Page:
My old friend Jim Green at the Metropolitan Water District of Southern California apparently “pulled the short straw” and had to speak to the press about a water quality issue facing a few million people in the Inland Empire region of SoCal. The story shows up here:
Jim and the story make it clear that the water is safe to drink — although most people would hesitate to do so. The odor comes from blue-green algae, and these microbes are commonly found in surface waters.
This time, it appears that Silverwood Lake is the source. Silverwood is owned and operated by the California Department of Water Resources — not MWD — so Jim and MWD are somewhat helpless to do much about this. The algae will die off in due course, but we will have some water with an earthy-musty odor for the next couple of weeks. As a consumer, your best recourse is to chill the water in a glass container in your refrigerator. That’s usually the best way to deal with water odors.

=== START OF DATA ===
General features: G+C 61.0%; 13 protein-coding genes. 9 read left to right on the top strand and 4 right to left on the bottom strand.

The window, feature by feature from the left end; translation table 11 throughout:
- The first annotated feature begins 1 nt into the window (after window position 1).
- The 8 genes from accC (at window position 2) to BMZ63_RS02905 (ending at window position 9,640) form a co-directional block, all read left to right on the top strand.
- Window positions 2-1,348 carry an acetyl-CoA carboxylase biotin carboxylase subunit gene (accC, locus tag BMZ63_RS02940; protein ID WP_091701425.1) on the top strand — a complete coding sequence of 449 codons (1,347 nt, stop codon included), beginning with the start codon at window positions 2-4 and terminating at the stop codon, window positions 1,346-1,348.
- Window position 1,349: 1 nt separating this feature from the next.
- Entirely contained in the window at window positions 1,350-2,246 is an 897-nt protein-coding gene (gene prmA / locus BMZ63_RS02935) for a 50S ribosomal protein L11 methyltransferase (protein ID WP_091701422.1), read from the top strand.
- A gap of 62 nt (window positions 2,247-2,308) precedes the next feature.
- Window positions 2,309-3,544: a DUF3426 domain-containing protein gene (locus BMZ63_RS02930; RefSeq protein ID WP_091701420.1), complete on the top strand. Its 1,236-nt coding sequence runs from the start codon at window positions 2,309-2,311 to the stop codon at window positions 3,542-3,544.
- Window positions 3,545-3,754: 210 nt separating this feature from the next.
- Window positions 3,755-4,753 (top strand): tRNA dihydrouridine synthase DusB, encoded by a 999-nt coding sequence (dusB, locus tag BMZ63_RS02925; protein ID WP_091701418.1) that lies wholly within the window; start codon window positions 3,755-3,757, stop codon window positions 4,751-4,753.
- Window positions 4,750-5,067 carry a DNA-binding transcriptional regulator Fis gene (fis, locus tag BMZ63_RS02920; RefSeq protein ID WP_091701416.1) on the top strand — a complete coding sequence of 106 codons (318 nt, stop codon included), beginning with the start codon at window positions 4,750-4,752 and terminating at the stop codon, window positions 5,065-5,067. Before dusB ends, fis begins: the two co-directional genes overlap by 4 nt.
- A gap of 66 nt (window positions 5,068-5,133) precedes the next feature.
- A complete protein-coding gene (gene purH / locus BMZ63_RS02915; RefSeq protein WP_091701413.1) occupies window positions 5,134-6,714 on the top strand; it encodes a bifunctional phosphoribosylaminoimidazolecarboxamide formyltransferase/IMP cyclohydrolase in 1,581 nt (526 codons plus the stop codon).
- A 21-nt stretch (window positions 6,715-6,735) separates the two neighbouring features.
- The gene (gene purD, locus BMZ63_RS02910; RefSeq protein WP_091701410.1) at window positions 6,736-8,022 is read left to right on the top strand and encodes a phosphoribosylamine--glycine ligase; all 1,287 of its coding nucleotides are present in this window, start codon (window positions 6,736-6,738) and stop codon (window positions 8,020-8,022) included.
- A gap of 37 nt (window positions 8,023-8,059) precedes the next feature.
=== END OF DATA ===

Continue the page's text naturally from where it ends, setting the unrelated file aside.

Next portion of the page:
Why can’t MWD just take that odor away in their treatment plants? It’s just not that easy. First of all, the concentration of the odorant chemicals is remarkably small — probably well less than 0.1 parts per billion! Next, it is dissolved in the water, just like the salt in sea water. That means removal is a challenge.
Activated carbon can be effective at removing such odors. A small home unit should work fine. At a treatment plant scale, though, activated carbon treatment is difficult, expensive, and fraught with operational problems. So the best approach is often to just wait it out for the few weeks of the algae “bloom.”